A staff of 12 at work stations in a wood-toned office on the second floor of a nondescript office building. The name was chosen to reflect the fact that the label is pioneering. A collection of hip hop and several new albums in the first half of 2009. Zeng isn’t reliant on Pilot for cash. He moonlights as a producer for Zong Ke at Taihe Rye. Good producers make good money in China. A good melody is good enough for most Chinese listeners, not yet musically educated enough to pick up on a bad mastering job. "We producers need quality, but the listener doesn’t need quality. They want something soppy, that moves their heart." He points to Dao Lang, hugely successful crooner whose albums are however badly mastered. Pilot masters its albums in Japan and in the UK. Taiwan is the best fit however, "because the quality is good and it’s not that expensive."

Zeng also thinks Pilot is handy at PR campaigns: he smiles and hints at a thick book of contacts drawn from his Warner days. Several of the bands are invited on popular TV programmes: Kuai Le Da Benying on Hunan TV. But they’ll rarely get to perform their music: rather the musicians are invited on to chat shows as an envelope-pushing. “Our musicians image is not that weird as people used to think.” Presenters however tend to concentrate on musicians’ lifestyle.  Pilot wants to see rock bands closer to the mainstream, so we’re chasing TV and radio producers. But there’s no chance Pilot band will get on a Central TV channel. "I don’t think TV is the main channel for audience growth. Performance is more important for that." A Honeygun song has gotten a lot of play in the wake of the Sichuan earthquake. Corporate sponsorship is a necessary evil, which Pilot has also had recourse to: jeans maker Lee paid the label’s bands to play the brand’s Halloween Party. “Their style is closer to the rock style and they wanted to show that.”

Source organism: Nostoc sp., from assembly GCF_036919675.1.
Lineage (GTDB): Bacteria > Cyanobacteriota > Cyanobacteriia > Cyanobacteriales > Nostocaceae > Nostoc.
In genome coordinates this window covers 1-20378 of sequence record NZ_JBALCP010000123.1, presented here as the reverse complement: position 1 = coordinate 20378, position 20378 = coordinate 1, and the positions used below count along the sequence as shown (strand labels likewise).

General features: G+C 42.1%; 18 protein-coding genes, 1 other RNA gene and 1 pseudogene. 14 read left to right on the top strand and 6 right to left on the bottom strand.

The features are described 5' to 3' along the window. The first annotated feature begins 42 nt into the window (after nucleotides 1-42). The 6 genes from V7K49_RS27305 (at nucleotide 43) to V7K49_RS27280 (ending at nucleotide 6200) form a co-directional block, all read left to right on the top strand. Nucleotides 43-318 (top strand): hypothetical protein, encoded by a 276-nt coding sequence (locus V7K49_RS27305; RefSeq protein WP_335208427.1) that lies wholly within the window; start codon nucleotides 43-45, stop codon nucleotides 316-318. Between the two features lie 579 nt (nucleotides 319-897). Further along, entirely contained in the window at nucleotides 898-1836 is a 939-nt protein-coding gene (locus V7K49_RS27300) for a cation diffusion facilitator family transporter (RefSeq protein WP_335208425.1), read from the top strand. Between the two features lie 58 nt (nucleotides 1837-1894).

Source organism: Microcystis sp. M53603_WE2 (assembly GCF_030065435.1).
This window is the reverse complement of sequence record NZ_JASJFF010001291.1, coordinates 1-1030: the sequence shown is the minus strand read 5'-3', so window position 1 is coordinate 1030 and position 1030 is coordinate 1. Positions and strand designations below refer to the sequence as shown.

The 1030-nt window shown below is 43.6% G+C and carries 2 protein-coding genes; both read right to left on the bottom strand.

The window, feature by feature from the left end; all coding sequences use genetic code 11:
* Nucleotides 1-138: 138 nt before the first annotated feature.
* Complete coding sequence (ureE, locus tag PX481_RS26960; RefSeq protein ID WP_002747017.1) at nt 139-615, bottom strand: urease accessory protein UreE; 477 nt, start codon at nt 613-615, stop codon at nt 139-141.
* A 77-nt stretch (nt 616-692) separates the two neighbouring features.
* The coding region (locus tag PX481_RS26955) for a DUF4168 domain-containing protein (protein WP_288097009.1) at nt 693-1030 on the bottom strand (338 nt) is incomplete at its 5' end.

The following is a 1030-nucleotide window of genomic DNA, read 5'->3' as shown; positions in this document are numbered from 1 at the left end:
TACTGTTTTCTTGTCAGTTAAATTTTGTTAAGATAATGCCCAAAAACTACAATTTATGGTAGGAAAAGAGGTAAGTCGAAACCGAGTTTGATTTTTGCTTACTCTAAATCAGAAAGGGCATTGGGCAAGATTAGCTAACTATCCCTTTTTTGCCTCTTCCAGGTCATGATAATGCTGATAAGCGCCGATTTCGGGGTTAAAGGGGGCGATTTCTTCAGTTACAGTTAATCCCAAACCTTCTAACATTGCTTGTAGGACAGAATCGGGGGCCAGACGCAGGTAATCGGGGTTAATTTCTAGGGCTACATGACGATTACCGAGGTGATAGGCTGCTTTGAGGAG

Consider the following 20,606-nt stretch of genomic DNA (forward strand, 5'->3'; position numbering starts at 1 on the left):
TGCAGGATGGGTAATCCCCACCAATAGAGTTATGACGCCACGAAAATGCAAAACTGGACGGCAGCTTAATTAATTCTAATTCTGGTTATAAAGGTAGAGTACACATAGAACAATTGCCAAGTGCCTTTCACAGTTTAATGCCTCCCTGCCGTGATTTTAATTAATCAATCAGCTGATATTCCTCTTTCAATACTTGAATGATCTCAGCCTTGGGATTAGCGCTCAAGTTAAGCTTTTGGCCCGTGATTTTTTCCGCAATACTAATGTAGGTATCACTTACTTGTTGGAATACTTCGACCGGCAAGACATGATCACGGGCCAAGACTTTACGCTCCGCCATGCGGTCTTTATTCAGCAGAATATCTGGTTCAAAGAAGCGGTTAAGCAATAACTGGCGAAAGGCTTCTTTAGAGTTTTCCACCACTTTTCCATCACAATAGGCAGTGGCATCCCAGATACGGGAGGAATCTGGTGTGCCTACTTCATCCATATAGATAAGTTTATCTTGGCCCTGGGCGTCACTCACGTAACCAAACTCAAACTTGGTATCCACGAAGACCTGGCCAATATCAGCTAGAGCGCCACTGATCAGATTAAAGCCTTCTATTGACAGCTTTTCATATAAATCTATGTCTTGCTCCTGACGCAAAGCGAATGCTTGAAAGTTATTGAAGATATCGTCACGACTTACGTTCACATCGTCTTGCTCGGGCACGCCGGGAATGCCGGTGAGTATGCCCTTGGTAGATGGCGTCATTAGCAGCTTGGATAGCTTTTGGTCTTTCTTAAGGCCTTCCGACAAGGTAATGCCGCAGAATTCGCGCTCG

Rock music bands have been pursuing the label but new signings appear thin on the ground. There’s over 1,000 bands in Beijing, says Zeng, but few have what it takes. “They all see that their performance will improve a lot with us. And they’ll get better PR. We really have a crew to back them up. “We’ll tell them that their guitars don’t sound right.” The biggest problem with local bands is that “they just don’t move on the stage. Pilot films shows and then sits the band down the next day to analyse the footage so they get better.

Zeng Yu, and below, Pilot fellow-founder Zheng Shen